Cher Jones knew she had to re-think her presentation. Her webinar on Social Media Tactics for the MBEC was booked long before Covid-19 was a factor, but once it arrived, it had to be dealt with.
“This is a time for survival and not everyone is going to survive,” Jones said in a recent telephone interview. “To help people’s businesses survive I knew I had to pull out the details that matter most and reframe them around COVID.”
Jones is a Corporate Social Media Trainer & Personal Branding Strategist at sociallyactivetraining.com Her guiding principle in re-thinking social media tactics in a time of crisis was a quote she attributes to Steven Furtick: “We are all in the same storm, but we aren’t in the same boat.”
It’s a gentle correction of the “we’re all in this together” assumption that dominated the first weeks of the pandemic. Since then, equity issues have come to the fore and, Jones believes, understanding your clients’ positions at the moment is the most important element.
A Service-Centric Mindset
“The compassion piece is so important and understanding that in business is essential,” Jones says. “From a business perspective, your framing around how you sell has to change. Some people are ready to buy right now, it is an ideal time for them. Others have lost their jobs and are concerned about how to feed their families. You need to take the customer service perspective and find ways to ask: Are you in a buy mode right now, or are you facing a hard time?”
Finding the best way to ask difficult questions requires businesses to lead with what Jones calls a service-centric mindset and empathy.
“When you lead with service, you can serve everyone weathering the storm from a raft to a yacht because you are just there to help,” says Jones.
A Customer-Centric Profile
In terms of social media tactics, one of the first steps business people can take during a crisis is to ensure their LinkedIn profile is customer-centric.
“Writing a customer-centric profile helps people position themselves in a service centric way,” Jones explains. “Then people know they can read your profile in a way that is relevant to their interests.”
A customer-centric profile is a communications art form that is very easy to get wrong.
“We recognize the importance of talking about ourselves, in terms of selling ourselves,” Jones explains, “but most people focus too much on their list of achievements and accomplishments instead of on what they can do for their customers.”
It’s a mistake that can be corrected.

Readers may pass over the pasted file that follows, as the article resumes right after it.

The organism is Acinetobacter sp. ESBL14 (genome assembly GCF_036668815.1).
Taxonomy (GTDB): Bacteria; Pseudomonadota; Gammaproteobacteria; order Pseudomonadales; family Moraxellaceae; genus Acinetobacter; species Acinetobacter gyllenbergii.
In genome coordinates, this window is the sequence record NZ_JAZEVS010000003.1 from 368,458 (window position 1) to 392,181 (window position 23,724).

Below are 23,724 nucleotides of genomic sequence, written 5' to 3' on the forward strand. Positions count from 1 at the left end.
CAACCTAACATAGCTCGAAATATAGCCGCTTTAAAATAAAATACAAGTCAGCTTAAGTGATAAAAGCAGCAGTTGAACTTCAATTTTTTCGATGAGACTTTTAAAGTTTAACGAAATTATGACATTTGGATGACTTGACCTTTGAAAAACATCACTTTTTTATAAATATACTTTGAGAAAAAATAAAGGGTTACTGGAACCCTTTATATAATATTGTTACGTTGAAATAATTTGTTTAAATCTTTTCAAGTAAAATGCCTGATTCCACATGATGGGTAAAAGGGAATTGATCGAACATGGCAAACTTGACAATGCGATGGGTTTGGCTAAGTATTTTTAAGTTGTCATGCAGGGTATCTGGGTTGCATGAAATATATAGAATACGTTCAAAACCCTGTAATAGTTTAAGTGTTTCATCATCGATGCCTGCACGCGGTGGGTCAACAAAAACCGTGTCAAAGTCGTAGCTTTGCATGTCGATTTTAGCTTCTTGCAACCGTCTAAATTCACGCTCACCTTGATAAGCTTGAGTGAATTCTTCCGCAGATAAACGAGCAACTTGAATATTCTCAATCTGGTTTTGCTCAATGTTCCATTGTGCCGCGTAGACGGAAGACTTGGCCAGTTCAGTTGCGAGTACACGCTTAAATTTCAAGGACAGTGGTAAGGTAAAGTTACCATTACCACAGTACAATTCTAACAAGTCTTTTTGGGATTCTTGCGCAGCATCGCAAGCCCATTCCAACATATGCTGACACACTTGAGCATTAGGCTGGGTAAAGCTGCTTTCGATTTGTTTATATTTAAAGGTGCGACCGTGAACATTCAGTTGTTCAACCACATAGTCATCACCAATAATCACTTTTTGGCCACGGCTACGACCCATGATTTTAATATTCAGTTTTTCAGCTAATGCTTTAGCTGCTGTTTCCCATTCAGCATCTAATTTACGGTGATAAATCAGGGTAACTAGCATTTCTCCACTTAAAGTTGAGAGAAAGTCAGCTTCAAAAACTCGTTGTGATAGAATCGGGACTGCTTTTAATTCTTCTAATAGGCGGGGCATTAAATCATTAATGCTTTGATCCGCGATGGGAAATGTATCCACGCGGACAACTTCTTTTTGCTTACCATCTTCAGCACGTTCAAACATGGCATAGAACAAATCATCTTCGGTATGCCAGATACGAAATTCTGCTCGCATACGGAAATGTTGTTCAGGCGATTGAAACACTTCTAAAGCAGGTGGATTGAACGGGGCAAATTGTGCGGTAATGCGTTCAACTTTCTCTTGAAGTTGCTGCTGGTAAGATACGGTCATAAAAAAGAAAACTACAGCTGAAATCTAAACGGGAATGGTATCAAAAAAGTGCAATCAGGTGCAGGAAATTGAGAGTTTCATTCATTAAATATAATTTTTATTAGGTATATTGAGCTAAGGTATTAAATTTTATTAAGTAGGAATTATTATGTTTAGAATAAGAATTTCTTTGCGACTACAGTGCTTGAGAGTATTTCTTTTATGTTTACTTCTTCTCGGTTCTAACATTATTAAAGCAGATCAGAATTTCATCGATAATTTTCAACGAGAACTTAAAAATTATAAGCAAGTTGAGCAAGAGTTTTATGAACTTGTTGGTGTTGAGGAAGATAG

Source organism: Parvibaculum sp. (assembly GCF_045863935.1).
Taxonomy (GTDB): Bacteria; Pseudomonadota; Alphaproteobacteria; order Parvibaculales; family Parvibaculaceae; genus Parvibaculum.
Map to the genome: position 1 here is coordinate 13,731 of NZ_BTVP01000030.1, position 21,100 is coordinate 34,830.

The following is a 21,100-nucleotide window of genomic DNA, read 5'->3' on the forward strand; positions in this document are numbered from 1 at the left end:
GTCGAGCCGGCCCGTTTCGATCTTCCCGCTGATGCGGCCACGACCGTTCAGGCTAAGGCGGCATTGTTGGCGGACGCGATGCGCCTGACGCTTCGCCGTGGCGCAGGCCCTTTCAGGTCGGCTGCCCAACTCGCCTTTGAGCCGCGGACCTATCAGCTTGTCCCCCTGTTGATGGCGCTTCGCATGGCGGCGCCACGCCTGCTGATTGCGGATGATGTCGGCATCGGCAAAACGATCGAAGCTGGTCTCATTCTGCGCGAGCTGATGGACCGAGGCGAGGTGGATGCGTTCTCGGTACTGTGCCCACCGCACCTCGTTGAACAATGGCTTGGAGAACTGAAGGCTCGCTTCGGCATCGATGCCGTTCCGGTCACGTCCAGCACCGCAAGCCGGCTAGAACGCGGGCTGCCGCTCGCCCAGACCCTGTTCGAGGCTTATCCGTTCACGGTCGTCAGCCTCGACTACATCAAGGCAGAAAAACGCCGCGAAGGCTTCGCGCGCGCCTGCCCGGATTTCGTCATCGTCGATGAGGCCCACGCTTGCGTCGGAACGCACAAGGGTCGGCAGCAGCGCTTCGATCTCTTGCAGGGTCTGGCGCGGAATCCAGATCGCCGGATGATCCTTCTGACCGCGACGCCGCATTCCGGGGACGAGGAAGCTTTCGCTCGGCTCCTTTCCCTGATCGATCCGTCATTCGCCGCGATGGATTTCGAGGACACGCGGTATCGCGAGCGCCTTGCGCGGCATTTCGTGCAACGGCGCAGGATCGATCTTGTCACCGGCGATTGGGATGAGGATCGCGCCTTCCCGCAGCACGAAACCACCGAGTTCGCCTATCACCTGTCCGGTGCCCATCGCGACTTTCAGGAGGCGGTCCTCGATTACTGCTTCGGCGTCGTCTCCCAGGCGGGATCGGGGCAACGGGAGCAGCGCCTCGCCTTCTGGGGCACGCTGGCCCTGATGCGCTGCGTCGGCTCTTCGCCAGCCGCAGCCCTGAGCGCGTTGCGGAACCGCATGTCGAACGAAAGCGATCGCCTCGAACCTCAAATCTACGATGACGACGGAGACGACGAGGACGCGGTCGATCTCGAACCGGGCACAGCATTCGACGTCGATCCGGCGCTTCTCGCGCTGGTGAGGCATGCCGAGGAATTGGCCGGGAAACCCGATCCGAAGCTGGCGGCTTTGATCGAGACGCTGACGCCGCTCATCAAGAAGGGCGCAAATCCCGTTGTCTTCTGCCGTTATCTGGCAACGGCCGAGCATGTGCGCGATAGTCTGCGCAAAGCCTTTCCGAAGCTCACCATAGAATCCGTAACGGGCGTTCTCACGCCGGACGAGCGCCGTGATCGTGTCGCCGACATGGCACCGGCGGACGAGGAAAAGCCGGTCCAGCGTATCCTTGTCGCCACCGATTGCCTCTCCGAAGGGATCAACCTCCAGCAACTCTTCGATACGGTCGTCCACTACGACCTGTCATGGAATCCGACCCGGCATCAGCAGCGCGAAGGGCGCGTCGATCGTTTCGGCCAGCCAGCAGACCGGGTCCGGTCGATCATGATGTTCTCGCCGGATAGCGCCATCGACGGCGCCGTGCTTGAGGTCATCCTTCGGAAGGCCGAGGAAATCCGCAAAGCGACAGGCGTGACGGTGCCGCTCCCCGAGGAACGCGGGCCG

“Remember to always put the customer first,” Jones says. “One of the most important ways I help people is by helping them to position the problems their customers usually have. From there, we share resources and create content and is part of the solution. The very last part of that inverted pyramid explains why the professional is the one to hire.”
Prioritize Relationships, Support Content
The service-centric approach is especially important during times of crisis because relationships, not transactions, are of the highest priority.
“We don’t know how each individual is weathering this storm,” Jones says. “When you create and publish content, when you make an approach, you have to ask: Is it serving your audience or is it self-serving?”
Even great content that meets the clients’ immediate needs may not result in sales, at least for the moment. Take the long-view when it comes to building and maintaining relationships, Jones advises.
“This too shall pass, but we do not know when and it’s relationships that come out of this that will really matter,” Jones explains. “I am checking in with those clients I think I can help. Sometimes, I just give advice and ideas away because a lot of them are in positions where we can’t work together right now. People remember who helped them. When people get fed, they will come back for more.”
The content you’re creating, and how that helps customers to be successful, remains part of any social media strategy.
“When a company can’t support you, they can support your content,” Jones says. You can support their content too. Remember to cheer people on when you see them trying, even if they are coming from a place of desperation. They remember who helped them.”
Not all social media tactics have changed due to the COVID-19 crisis.
“Branding and messaging is not a one-size fits all proposition, it never is,” Jones says. “It’s challenging and it’s all about understanding your customer and building the relationship, especially with your ideal customer. That never changes.”
There is also an element of the tactical use of social media that has not only remained unchanged, but has become even truer during this crisis.
“Show up! Don’t be afraid to have a voice,” Jones says. “That’s what social is all about and that never changes.”
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